Like most budding writers, my childhood dream involved moving to New York City and living in an airy and oh-so fabulous loft apartment. Little did I know at the time, I’d been coveting a hard loft while looking at soft lofts and had no idea there was even a distinction. In fact, if we’re really being honest, I didn’t learn the difference between a hard loft and a soft loft until I started house hunting as an adult.
When my husband and I first began our home hunt, we had two main housing types on our radar: a beach bungalow or a downtown loft. And while we didn’t end up buying the latter, we swooned over the idea of one right up until we signed the closing documents on our little bungalow.
In our search for the ideal abode, though, our realtor asked a seemingly simple yet perplexing question – “Are you interested in a hard loft or a soft loft? Because that will greatly influence your price point in this area.”
After my husband and I managed to wipe the vacant, slow-blinking stares off of our faces, we admitted we had no idea what the difference was. We didn’t even know there was a difference. And thus began our education.
The exposed brick lofts of my childhood dreams, I found out, were likely hard lofts. Considered to be a loft in its truest form, a hard loft is defined by history – it is generally an old warehouse or industrial building that has been converted into a space for residential living.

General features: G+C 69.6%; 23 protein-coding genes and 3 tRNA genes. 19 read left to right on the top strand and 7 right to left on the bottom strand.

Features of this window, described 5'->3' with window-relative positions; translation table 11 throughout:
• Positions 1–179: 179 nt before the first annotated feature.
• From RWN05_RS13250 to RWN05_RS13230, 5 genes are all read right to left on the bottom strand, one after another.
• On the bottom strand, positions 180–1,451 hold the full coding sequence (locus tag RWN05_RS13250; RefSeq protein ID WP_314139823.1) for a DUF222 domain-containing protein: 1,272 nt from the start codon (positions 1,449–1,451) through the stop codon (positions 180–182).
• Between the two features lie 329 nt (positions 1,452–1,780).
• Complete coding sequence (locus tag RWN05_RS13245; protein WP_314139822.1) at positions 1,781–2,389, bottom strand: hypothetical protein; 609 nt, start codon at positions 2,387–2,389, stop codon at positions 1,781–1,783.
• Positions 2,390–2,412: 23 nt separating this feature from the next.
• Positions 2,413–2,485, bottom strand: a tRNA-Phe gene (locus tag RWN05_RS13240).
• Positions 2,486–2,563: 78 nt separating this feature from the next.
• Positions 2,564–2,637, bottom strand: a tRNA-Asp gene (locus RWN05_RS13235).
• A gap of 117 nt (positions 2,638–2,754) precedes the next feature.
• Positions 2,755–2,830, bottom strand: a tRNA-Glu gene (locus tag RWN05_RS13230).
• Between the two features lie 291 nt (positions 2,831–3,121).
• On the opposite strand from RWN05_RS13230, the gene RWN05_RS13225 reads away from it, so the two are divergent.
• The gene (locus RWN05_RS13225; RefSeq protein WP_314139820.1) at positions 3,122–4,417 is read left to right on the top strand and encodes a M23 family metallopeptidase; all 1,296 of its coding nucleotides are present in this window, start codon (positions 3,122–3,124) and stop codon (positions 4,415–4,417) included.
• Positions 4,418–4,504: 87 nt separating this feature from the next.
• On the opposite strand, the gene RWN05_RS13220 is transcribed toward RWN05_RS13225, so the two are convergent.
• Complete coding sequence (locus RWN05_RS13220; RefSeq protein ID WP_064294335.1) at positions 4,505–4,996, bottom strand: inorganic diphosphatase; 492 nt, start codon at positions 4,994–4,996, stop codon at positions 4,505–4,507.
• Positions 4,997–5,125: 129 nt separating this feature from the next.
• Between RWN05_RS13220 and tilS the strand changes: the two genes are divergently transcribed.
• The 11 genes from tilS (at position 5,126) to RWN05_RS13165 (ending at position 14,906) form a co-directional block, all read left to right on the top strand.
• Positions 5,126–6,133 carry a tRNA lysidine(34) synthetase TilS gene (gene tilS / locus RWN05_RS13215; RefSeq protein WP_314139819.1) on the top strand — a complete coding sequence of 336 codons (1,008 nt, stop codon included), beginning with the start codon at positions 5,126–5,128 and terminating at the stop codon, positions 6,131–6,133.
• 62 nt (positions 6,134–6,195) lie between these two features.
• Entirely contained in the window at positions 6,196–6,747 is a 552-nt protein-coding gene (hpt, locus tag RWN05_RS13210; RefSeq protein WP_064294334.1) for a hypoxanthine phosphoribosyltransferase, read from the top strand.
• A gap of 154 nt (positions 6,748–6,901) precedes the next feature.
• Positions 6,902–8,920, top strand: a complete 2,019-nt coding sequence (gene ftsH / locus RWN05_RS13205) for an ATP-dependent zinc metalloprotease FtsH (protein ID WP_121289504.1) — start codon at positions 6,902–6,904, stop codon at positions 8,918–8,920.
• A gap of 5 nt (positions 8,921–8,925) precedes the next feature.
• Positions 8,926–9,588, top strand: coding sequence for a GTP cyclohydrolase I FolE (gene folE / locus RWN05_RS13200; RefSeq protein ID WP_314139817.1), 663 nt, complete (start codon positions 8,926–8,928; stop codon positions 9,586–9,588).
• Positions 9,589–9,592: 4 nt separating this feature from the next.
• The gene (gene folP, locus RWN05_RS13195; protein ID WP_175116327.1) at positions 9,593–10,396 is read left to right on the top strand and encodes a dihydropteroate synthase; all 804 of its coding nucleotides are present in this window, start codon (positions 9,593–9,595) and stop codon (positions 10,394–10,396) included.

Since hard lofts are often converted as part of neighborhood revivals in urban areas, they are also popular spaces for live/work use. Creative professionals in particular seem to gravitate to the wide open layout, aged brick walls, oversized windows, exposed duct work, and high, concrete ceilings. Not to mention they were very affordable once upon a time, which was undoubtedly another draw.
So why is it called a “hard” loft? Well, for many of those traits that give the interior so much character. You can’t get much harder than brick and concrete, right? The construction of a hard loft is typically rugged, thereby earning its nickname.
A “soft” loft then, as you’ve probably deduced, is not built using such rugged construction. Rather, soft lofts are residential buildings which have been designed to re-create loft style. Like hard lofts, they too have high cement ceilings (although often not as high as hard lofts), large windows, and brickwork. However, these elements lack the authenticity of those found in the more historic hard lofts.
On the plus side, soft lofts can feel warmer and feature more modern finishes. Also, the developers of these buildings are able to mimic the aesthetic appeal of hard lofts without some of the drawbacks – think of how energy inefficient old buildings can be, for example.
You may also notice, and we certainly did when we were looking, that soft lofts boast many enticing modern amenities. Several of the soft lofts we looked at here in Charleston, South Carolina offered luxurious community areas, gyms, and swimming pools in the building.
Developers tend to pick the trendier, more expensive parts of a city to build soft lofts. This can serve as a major selling point, particularly to people who would prefer to avoid the transitional areas in which hard lofts often live.
Clearly, there are many minor differentiations between hard and soft lofts. However, it ultimately all boils down to history. When you live in or buy a hard loft, you get a storied space… one whose bones have served in both industrial and residential capacities. When you live in or buy a soft loft, you get the look of a hard loft without the history.
Which type speaks to you?